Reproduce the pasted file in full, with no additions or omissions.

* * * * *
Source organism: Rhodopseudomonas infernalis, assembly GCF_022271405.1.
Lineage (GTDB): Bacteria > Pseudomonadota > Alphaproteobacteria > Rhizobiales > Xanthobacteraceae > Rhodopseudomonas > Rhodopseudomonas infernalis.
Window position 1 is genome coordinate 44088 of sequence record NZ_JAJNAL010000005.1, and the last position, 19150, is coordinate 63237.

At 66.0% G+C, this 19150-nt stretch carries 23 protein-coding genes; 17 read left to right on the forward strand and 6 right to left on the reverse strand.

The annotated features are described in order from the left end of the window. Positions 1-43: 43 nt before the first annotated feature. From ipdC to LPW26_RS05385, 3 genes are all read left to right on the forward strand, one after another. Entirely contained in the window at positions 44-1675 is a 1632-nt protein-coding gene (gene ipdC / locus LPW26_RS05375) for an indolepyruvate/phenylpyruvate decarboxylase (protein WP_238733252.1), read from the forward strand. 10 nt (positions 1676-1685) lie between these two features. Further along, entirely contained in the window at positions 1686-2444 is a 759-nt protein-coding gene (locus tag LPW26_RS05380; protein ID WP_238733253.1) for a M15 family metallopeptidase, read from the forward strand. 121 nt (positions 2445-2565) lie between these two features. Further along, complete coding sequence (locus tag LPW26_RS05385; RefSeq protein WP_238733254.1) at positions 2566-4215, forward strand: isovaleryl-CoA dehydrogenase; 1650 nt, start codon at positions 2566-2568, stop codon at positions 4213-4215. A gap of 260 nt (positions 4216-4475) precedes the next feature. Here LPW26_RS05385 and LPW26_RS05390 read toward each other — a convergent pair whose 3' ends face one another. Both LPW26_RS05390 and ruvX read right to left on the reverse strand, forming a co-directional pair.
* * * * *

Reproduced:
Source organism: Rhodopseudomonas infernalis, assembly GCF_022271405.1.
Lineage (GTDB): Bacteria > Pseudomonadota > Alphaproteobacteria > Rhizobiales > Xanthobacteraceae > Rhodopseudomonas > Rhodopseudomonas infernalis.
Window position 1 is genome coordinate 44088 of sequence record NZ_JAJNAL010000005.1, and the last position, 19150, is coordinate 63237.

At 66.0% G+C, this 19150-nt stretch carries 23 protein-coding genes; 17 read left to right on the forward strand and 6 right to left on the reverse strand.

The annotated features are described in order from the left end of the window. Positions 1-43: 43 nt before the first annotated feature. From ipdC to LPW26_RS05385, 3 genes are all read left to right on the forward strand, one after another. Entirely contained in the window at positions 44-1675 is a 1632-nt protein-coding gene (gene ipdC / locus LPW26_RS05375) for an indolepyruvate/phenylpyruvate decarboxylase (protein WP_238733252.1), read from the forward strand. 10 nt (positions 1676-1685) lie between these two features. Further along, entirely contained in the window at positions 1686-2444 is a 759-nt protein-coding gene (locus tag LPW26_RS05380; protein ID WP_238733253.1) for a M15 family metallopeptidase, read from the forward strand. 121 nt (positions 2445-2565) lie between these two features. Further along, complete coding sequence (locus tag LPW26_RS05385; RefSeq protein WP_238733254.1) at positions 2566-4215, forward strand: isovaleryl-CoA dehydrogenase; 1650 nt, start codon at positions 2566-2568, stop codon at positions 4213-4215. A gap of 260 nt (positions 4216-4475) precedes the next feature. Here LPW26_RS05385 and LPW26_RS05390 read toward each other — a convergent pair whose 3' ends face one another. Both LPW26_RS05390 and ruvX read right to left on the reverse strand, forming a co-directional pair.